Tamarisk roots have the ability to change the chemistry of the soil by extracting salt from it. This effectively suffocates every nearby native plant and cuts them off from much-needed nutrients.

Humans in the 19th century saw this survival mechanic as useful for their own purposes and introduced the shrub to the Colorado River in hopes of slowing erosion. Tamarisk has been on a killing spree ever since.

"It really became this kind of scourge of many rivers in the West that were just lined with the impenetrable walls of the plant," Arens said. 

Tamarisk's colonization effort continued for the next two centuries, becoming more rigorous when Lake Powell's water levels were high. But the bush's victims may be exacting their revenge as the lake's waters dry up.

"In these tributary canyons and along the main stem of the Colorado River, in places where Lake Powell was once there, the tamarisks are not establishing very well," Arens said. "There are some young, newer tamarisks that are popping up, but they're not dominating the system.

Editor's note for the above slider:

  • Left image: 1980 photo taken at Gypsum Canyon. Courtesy: Returning Rapids Archive.
  • Right image: 2020 photo taken at Gypsum Canyon. Courtesy: Returning Rapids Archive.

Native plant species are both the new dominators and return champions of the budding ecosystems. Arens sees the comeback as an act of recovery for Glen Canyon's wildlife, both from the suppression of tamarisk and the submergence of Lake Powell. 

The victory isn't just against tamarisk, but invasive plants as a whole. The vast majority of plants returning to the area are native, which is another surprise to ecologists given what history has shown in similarly disturbed ecosystems like Glen Canyon. 

The concept of "ecological succession" revolves around how species and habitats in an ecosystem change over time. Researchers are rarely able to study the earliest changes a budding ecosystem goes through, called "primary succession," because it often takes an extreme disturbance, like lava flow or melting glaciers, to kick the process into gear.

Lake Powell's draining, on the other hand, seems to be exactly the extreme disturbance Glen Canyon's ecosystem needed to hop into the primary succession phase of recovery.

"On the ground, we're seeing that natural forces can be a driving force of restoration in the river corridor, if given the chance," DeHoff said. "I am amazed at how fast the river can restore itself. If we take the time to really understand it, there are a lot of possibilities for us to have the resources we need."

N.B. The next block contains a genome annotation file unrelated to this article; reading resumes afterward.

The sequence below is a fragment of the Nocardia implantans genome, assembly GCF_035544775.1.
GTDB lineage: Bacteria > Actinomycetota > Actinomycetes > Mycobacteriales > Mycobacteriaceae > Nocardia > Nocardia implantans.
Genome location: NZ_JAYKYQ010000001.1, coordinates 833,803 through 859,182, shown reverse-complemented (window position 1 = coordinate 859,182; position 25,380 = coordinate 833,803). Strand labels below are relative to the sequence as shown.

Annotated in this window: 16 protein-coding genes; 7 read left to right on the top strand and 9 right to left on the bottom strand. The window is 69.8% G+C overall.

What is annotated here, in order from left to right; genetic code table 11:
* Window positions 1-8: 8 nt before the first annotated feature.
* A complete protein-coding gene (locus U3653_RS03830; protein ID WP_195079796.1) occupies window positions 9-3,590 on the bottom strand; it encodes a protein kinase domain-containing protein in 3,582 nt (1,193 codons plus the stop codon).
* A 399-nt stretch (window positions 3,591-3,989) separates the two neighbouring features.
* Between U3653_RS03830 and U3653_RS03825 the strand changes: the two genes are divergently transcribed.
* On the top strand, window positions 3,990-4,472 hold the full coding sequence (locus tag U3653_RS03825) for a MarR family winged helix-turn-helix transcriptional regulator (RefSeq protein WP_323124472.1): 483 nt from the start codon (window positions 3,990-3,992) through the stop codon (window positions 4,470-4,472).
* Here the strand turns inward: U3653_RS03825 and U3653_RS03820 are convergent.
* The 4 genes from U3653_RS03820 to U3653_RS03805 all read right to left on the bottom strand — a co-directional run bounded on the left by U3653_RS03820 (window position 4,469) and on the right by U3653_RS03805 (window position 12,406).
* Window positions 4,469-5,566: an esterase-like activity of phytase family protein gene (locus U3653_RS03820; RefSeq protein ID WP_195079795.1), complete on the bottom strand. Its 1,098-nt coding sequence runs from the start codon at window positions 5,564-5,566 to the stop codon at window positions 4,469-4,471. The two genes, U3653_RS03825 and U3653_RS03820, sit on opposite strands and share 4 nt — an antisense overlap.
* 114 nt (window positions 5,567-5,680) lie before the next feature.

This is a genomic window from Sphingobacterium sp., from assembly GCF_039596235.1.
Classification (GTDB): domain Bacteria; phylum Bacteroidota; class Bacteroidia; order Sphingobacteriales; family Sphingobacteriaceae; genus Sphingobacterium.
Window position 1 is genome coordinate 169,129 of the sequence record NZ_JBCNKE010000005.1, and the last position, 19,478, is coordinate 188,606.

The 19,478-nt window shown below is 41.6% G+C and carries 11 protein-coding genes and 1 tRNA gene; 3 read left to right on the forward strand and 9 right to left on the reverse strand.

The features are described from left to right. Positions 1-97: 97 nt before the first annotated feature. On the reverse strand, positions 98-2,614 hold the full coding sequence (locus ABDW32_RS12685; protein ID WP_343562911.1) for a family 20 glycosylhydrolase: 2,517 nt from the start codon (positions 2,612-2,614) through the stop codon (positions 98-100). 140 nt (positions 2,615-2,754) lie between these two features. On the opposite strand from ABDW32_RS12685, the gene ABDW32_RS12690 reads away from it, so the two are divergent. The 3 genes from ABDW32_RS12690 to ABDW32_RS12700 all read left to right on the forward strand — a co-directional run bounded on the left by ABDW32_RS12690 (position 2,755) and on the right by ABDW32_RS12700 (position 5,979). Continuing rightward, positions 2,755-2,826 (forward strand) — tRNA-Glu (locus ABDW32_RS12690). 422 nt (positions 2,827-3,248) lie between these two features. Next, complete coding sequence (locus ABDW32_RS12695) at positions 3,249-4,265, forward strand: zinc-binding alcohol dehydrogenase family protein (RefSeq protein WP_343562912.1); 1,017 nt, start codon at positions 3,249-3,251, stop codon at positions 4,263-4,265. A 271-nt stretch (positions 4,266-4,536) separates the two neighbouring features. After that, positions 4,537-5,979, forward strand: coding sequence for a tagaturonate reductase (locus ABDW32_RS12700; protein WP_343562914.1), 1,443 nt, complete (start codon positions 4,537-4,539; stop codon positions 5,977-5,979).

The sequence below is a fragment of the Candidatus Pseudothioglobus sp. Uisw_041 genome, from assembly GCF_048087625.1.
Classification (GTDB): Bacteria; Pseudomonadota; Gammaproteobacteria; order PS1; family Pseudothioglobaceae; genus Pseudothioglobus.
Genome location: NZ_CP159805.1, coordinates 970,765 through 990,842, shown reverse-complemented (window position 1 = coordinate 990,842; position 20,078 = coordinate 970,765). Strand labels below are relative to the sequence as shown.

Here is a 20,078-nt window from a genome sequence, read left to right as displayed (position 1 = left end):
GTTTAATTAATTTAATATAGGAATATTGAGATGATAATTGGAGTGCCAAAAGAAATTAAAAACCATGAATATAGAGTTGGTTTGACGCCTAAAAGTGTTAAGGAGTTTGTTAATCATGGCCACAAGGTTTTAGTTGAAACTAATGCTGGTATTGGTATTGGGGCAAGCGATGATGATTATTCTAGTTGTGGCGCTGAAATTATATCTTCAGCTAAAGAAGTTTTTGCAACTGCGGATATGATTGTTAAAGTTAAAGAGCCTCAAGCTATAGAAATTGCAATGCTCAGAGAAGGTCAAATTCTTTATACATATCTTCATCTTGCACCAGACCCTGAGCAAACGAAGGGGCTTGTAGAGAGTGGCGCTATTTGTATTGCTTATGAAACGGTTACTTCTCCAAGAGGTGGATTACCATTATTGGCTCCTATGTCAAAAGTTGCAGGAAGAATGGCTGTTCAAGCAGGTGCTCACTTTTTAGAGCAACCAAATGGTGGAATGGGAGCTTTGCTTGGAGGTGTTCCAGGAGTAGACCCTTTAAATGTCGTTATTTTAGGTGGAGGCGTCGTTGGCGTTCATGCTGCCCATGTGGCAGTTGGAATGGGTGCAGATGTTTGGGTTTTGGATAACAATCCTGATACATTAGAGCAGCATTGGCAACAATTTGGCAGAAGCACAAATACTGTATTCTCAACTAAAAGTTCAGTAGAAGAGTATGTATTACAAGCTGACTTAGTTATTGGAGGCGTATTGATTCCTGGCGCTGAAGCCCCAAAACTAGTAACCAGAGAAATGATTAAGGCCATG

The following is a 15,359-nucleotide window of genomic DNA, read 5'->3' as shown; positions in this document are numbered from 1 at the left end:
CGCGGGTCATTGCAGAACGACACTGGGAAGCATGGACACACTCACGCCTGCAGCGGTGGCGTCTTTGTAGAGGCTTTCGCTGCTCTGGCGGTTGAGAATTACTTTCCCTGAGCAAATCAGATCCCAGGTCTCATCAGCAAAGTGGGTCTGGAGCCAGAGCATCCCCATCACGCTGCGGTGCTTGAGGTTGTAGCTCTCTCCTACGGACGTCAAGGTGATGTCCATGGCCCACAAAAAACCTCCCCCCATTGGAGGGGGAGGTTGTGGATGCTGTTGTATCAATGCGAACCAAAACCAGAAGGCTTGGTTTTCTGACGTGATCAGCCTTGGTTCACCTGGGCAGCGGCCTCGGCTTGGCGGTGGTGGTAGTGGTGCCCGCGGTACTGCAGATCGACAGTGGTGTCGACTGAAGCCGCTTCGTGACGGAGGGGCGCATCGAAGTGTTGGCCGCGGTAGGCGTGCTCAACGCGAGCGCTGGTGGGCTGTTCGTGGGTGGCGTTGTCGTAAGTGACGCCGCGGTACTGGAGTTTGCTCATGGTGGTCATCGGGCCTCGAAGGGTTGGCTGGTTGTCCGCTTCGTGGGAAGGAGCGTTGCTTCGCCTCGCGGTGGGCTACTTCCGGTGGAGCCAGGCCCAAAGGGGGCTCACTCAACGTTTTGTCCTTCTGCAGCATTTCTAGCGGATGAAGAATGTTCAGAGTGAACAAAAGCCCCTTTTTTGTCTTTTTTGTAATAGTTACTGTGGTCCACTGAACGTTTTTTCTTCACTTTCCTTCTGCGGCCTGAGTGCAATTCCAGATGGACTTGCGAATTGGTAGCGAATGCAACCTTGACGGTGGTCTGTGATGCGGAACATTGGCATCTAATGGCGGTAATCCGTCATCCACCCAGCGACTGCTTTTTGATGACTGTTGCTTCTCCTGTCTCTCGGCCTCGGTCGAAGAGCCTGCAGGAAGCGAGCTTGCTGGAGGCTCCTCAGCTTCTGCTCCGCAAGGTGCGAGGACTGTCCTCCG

What comes after this disturbance remains to be seen.

'It's just a change, neither good nor bad'

Arens describes Glen Canyon's ecosystems as "richer" due to Lake Powell's dry-up. He's also careful to not say whether the change is good or bad, because there's a good chance these new ecosystems can get washed away as quickly as they reappeared.

The sediment that's been built up on the river's banks is very loose and can get blown out if the river sees any more extreme changes in water levels.

These changes are what the river used to be known for.

"Before Glen Canyon Dam, the Colorado River fluctuated wildly with years of it flowing as high as 200,000 cubic feet per second in extreme flood years and then go down to 2,000 cubic feet per second during the summer months," Arens said. "There's a long-term question of whether these new plants are going to stabilize the soil and become a permanent fixture in the system, or are we going to get high flows on the river...and have a flash flood that blows this sediment out?".

He's already witnessed a drown-out when he saw an area get established with numerous willows and beaver dams, only to get whipped out by a massive flash flood the following year.

Editor's note for the above slider:

  • Left image: 1921 photo taken at the mouth of the Green River. Courtesy: Doc Marston Papers, Huntington Digital Library, Public domain.
  • Right image: 2021 photo taken at the mouth of the Green River. Courtesy: Chris Wilkowske Rowing, Steve Dundorf photo.

Regardless of how permanent the new ecosystems may be, Arens and DeHoff see them as another area of life worthy of consideration as humans move forward with deciding what to do with Lake Powell and the Southwest's worsening water crisis as a whole.

"I think there's as much opportunity as there is crisis," DeHoff said. "We've been mismanaging the Colorado River ever since the first dam went in, because we didn't consider the overall ecosystem in the Southwest. Now we can see it and understand what's going on, from that we can have a conversation of where we go from here."